Purpose: Adaptive optics (AO) vision simulation predicts high-contrast binocular visual acuity following cataract surgery for different IOL designs well (Schwarz, ARVO 2014). The purpose of this study is to compare the clinical contrast sensitivity (CS) measured in patients implanted with different IOL models to those predicted by AO visual simulation for the phase profiles of the same IOLs.
Methods: Phase profiles corresponding to five different IOLs (two monofocal IOLs, one aspheric and one spherical, and three diffractive multifocal IOLs) were generated bilaterally in a binocular AO visual simulator. CS was measured in 5 subjects for a 4.5 mm pupil in white light under mesopic conditions using the quick-CSF procedure. In all cases, natural astigmatism and spherical aberration were corrected. The measured CS was compared to the clinical outcomes measured independently in two different clinical trials in pseudophakic patients bilaterally implanted with the same IOL models. In these clinical trials, mesopic CS was measured without glare at 1.5, 3, 6 and 12 c/deg with either a Vector Vision or an Optec 6500 chart. Measurements were performed at 6 months postoperatively with best distance correction in place, according to common clinical practice.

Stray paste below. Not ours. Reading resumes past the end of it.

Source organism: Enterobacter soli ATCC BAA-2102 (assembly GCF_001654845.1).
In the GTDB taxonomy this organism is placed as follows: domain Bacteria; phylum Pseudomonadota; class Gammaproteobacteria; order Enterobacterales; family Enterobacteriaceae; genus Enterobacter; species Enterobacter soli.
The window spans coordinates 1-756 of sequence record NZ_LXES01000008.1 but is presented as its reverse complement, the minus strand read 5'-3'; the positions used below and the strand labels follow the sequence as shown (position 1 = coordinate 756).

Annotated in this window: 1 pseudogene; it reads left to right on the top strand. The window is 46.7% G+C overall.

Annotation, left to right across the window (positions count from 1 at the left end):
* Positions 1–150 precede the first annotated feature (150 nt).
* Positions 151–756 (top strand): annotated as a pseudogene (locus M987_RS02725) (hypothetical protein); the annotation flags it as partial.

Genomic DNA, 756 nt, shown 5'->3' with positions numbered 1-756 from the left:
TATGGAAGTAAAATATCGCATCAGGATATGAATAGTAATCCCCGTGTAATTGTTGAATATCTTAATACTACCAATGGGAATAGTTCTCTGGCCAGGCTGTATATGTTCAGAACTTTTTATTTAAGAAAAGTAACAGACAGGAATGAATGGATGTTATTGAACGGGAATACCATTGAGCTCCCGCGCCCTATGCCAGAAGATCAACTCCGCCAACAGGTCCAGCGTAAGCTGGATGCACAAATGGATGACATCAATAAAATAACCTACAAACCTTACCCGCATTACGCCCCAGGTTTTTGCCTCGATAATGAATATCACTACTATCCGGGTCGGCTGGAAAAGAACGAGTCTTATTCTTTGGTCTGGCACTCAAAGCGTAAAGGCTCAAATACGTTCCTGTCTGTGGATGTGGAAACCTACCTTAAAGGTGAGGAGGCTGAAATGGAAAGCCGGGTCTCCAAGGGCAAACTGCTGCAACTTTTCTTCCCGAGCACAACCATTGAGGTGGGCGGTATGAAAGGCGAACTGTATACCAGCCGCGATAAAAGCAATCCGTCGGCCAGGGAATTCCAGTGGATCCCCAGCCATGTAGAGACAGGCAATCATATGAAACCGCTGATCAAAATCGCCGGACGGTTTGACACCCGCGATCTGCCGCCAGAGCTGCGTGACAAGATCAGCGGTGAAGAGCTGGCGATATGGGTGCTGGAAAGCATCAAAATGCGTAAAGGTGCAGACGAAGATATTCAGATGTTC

Results: CS measured in clinical studies was correlated with CS measured in the AO instrument for the IOL models evaluated (r^2=0.73). This correlation was higher for the lower and higher spatial frequencies than for middle spatial frequencies. When considering different IOL models independently, the correlation between clinical and simulated CS decreased (r^2=0.49) for the monofocal IOL design that corrects for spherical aberration, while the remaining models provided correlated well (r^2>0.8 for all models).
Conclusions: AO visual simulation predicts clinical CS following cataract surgery under binocular conditions for refractive and diffractive IOL designs. The correlation was better for high and low spatial frequencies and for multifocal and monofocal spherical designs. These results validate the use of AO instruments as a tool for developing new IOL optics and their impact on the quality of vision.